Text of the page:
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Category: reviews

Booker Longlist Review: The Wall by John Lanchester

This is my first book by Lanchester, although I’ve been meaning to read his novels for ages. I’ve read his journalism regularly for years. This is very prescient, obviously, not just because of the wall that dominates the story, but also because of the intersection of climate change and the displacement of vast populations. The wall surrounds an island nation which is obviously Britain in the near or not-so-near future. Every young citizen is required to serve two years guarding the wall, except for the offspring of the very elite, who somehow escape this duty. Our narrator, Kavanagh, is just taking up his post when the story opens, and the first section of the novel chronicles his experiences as a Defender.

Being a Defender is relatively dull, but the consequences of failure are profound. Defenders are trained to prevent people called Others from successfully scaling the wall and entering the fortified nation. Although everyone is chipped, and therefore Others are fairly quickly discovered and apprehended, the penalty for Defenders who fail to prevent entry is to be put to sea in small boats, on a one-for-one ratio. In other words, if fifteen Others enter the country then fifteen Defenders and other culpable people must be sent away.

The first sections are taken up with the quotidian aspects of Kavanagh’s new life. He learns the procedures to follow, gets to know some of his fellow Defenders, goes back to see his parents on his off-rotation time, and generally settles into a set routine. The language is simple and Kavanagh doesn’t have particularly interesting thoughts. If Lanchester was aiming to portray military boredom through the writing style, he does so fairly effectively. I didn’t find it boring (although I’m sure some readers will), and while the world-building is minimal you do get a strong sense of how circumscribed people’s lives are. There is a generational divide between the older people who remember a time before the Change which brought about the wall and the younger people who have only known the time since.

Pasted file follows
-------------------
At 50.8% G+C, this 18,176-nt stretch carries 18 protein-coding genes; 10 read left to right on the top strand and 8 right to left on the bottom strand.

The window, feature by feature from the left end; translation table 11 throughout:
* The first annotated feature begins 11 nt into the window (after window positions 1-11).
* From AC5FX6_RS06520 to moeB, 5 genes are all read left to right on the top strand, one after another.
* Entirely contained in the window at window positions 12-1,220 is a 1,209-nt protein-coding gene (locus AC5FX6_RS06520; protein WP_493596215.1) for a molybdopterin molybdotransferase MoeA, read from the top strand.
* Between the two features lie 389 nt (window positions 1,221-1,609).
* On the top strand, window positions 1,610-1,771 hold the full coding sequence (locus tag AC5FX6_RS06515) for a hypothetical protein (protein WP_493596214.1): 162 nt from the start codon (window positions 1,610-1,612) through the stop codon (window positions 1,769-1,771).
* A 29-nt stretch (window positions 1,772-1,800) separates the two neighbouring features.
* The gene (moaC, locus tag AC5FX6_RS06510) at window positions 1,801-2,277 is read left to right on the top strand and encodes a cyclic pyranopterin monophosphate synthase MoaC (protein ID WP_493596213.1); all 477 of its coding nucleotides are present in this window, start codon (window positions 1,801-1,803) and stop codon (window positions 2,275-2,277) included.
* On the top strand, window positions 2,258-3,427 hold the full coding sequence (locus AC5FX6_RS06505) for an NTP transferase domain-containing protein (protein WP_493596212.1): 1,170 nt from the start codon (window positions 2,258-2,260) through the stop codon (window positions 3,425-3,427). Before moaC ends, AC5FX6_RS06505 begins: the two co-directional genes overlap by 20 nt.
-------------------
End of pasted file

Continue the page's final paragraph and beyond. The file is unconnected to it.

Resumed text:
The second and third sections are much more action-filled. I don’t want to spoil the book for people who haven’t read it, because I thought it worked well for me to go into it without much background. You can probably guess what happens. Kavanagh develops a romantic attachment which continues through the story, and we learn more about Others and the world beyond the wall. Other readers have observed similarities with Exit West, which I can kind of see, especially in the structure, but beyond that and the fact that they are both dystopian novels set in a recognizable future, I don’t see the parallels.

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Booker Longlist Review: My Sister the Serial Killer by Oyinkan Braithwaite

I am reading the longlist in the following order: first, the books I have in hand, from shortest to longest. I read Lanny a few weeks ago, and by coincidence it is one of the shortest. When the list was announced I went to my library Overdrive site and snagged four of the entries available in the US. I started with My Sister the Serial Killer and finished it in an evening, since it’s short and eminently readable.

As I said in my earlier post, I’ve been avoiding this book for months. I kept seeing it in bookstores and it’s a lovely hardcover edition, small and compact with great paper and font. But I balked at paying hardcover book prices for a novella that sounded like a genre book marketed as lit fic. Then it won the Tournament of Books in the spring, and the readers who loved it really loved it. I checked it out of the library but returned it without opening it. Then it made the Women’s Prize longlist, and once again, some readers really loved it. This prize mixes the readable with the more experimental, and MStSK clearly fell on the readable side. I passed again.